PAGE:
Lancaster University

This is archived news from Lancaster University. You can find up-to-date stories in our current news section.

Research shows that Cockney will disappear from London’s streets within a generation

07/01/2010 12:50:25

Data and research by Paul Kerswill,Professor of Sociolinguistics at Lancaster University – due to be published in early 2011 in a study called Multicultural London English: the emergence, acquisition and diffusion of a new variety – suggests that the traditional Cockney speech form (a distinct accent and dialect) will disappear from London’s streets within the next 30 years, moving to areas outside of the Capital and being replaced by Multicultural London English.The study is funded by the Economic and Social Research Council (ESRC)

To mark this change, Kings Place, the Kings Cross-based arts centre, is seeking to celebrate London dialects old and new: asking Londoners to talk to elderly relatives and contribute Cockney poetry and phrases to a growing archive at for performance at a future spoken word event. A special downloadable mp3 recording of Bow Bells will also be available on the Kings Place website, ensuring that future generations of Cockneys worldwide can connect with their heritage, and perhaps offering the really determined the chance to ensure that their children and grandchildren are born within the sound of (virtual) Bow Bells.

Over the past 30 years the world famous Cockney dialect, which has been spoken in London for more than half a millennia, has been transformed into a new hybrid language and dialect form called ‘Multicultural London English’ with the original Cockney facing extinction within its city of origin. This new hybrid, known in slang terms as ‘Jafaican’ is a mixture of elements of Cockney, Bangladeshi and West Indian. As a recognisable vocal reference point, it is most famously spoken by the rap star Dizzee Rascal.

At the same time the traditional Cockneys have moved out of the Capital and into surrounding regions of Essex and Hertfordshire, especially areas such as Romford and Southend, where the accent – and the culture - continues to thrive with many teenagers still proudly claiming their Cockney roots.

Paul Kerswill, Professor of Sociolinguistics at Lancaster University, says: “In much of the East End of London the Cockney dialect that we hear now spoken by older people will have disappeared within another generation. People in their 40’s will be the last generation to speak it and it will be gone within 30 years.”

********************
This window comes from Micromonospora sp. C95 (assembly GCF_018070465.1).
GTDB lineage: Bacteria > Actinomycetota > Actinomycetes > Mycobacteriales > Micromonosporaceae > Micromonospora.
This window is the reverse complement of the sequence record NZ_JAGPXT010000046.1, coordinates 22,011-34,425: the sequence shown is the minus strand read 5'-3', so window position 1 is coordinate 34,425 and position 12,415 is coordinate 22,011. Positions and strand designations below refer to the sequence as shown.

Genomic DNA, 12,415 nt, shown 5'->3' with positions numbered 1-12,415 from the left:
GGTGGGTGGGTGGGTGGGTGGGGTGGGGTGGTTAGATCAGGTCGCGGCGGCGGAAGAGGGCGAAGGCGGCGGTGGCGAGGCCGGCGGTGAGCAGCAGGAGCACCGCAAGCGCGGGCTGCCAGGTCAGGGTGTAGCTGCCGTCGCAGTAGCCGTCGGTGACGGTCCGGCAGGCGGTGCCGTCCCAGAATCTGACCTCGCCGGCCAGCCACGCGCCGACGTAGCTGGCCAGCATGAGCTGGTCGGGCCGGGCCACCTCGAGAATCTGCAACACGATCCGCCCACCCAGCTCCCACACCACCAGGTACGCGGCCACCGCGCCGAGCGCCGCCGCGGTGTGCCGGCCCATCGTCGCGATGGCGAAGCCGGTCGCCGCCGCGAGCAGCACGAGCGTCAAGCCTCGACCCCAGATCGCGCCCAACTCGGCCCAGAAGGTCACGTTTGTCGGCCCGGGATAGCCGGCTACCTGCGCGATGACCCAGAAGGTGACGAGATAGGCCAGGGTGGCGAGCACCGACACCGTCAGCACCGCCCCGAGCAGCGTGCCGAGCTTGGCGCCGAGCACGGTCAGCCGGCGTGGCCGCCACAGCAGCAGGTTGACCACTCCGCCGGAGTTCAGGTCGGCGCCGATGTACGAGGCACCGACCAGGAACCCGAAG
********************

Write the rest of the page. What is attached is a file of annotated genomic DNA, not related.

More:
“Since the 1950’s and the New Town movement, more affluent East Londoners moved out of the capital and into Essex and Hertfordshire, especially to places like Romford, Southend and Hemel Hempstead, and they took their accent with them. It has been ‘transplanted’ to these towns, so to speak.

“Cockney in the East End is now transforming itself into Multicultural London English, a new, melting-pot mixture of all those people living here who learnt English as a second language.

“Ever since the 1960s these areas of London have become home to immigrants from the West Indies, the Indian Subcontinent and many other places, from South America and Africa to Central Asia and the Far East. Some of these people spoke the kind of English typical of their original countries (such as Nigerian English or Indian English). Others couldn’t speak English, so children were speaking their native language at home but were learning English at school. This means that children were no longer learning their English dialect from local Cockney speakers, but from older teenagers who themselves had developed their English in the linguistic melting pot. Out of all this, the new English which we call Multicultural London English emerged, most likely in the 1990s, and this is the new sound of Inner-City London which we hear today.”

Cockney poetry competition

In the 1700’s a group of poets, including John Keats and Shelley, amongst others, were brought together under the moniker of the Cockney School because of their decision to make social statements through their poetry by using Cockney rhyming styles and idioms.

The term came in the form of hostile reviews in Blackwood's Magazine in 1817. Its primary target was Leigh Hunt but included John Keats and William Hazlitt.

To celebrate this linguistic history Kings Place is launching a competition asking cockneys to delve into their family archives to try and find poetry written by their relatives that uses the Cockney dialect. Poems can be uploaded to the site with performances of the poems being given by leading poets at a future Words on Monday event at Kings Place and to be included in the research being carried out by Professor Kerswill.

Eivind Torgersen and Paul Kerswill are researchers at Lancaster University who specialise in language change in English. They are currently working on the ESRC three-year project, together with colleagues at Queen Mary University of London, to find the origins of Multicultural London English and how it is acquired and spreading in inner city areas of London. The findings will be released in a report to be published in early 2011.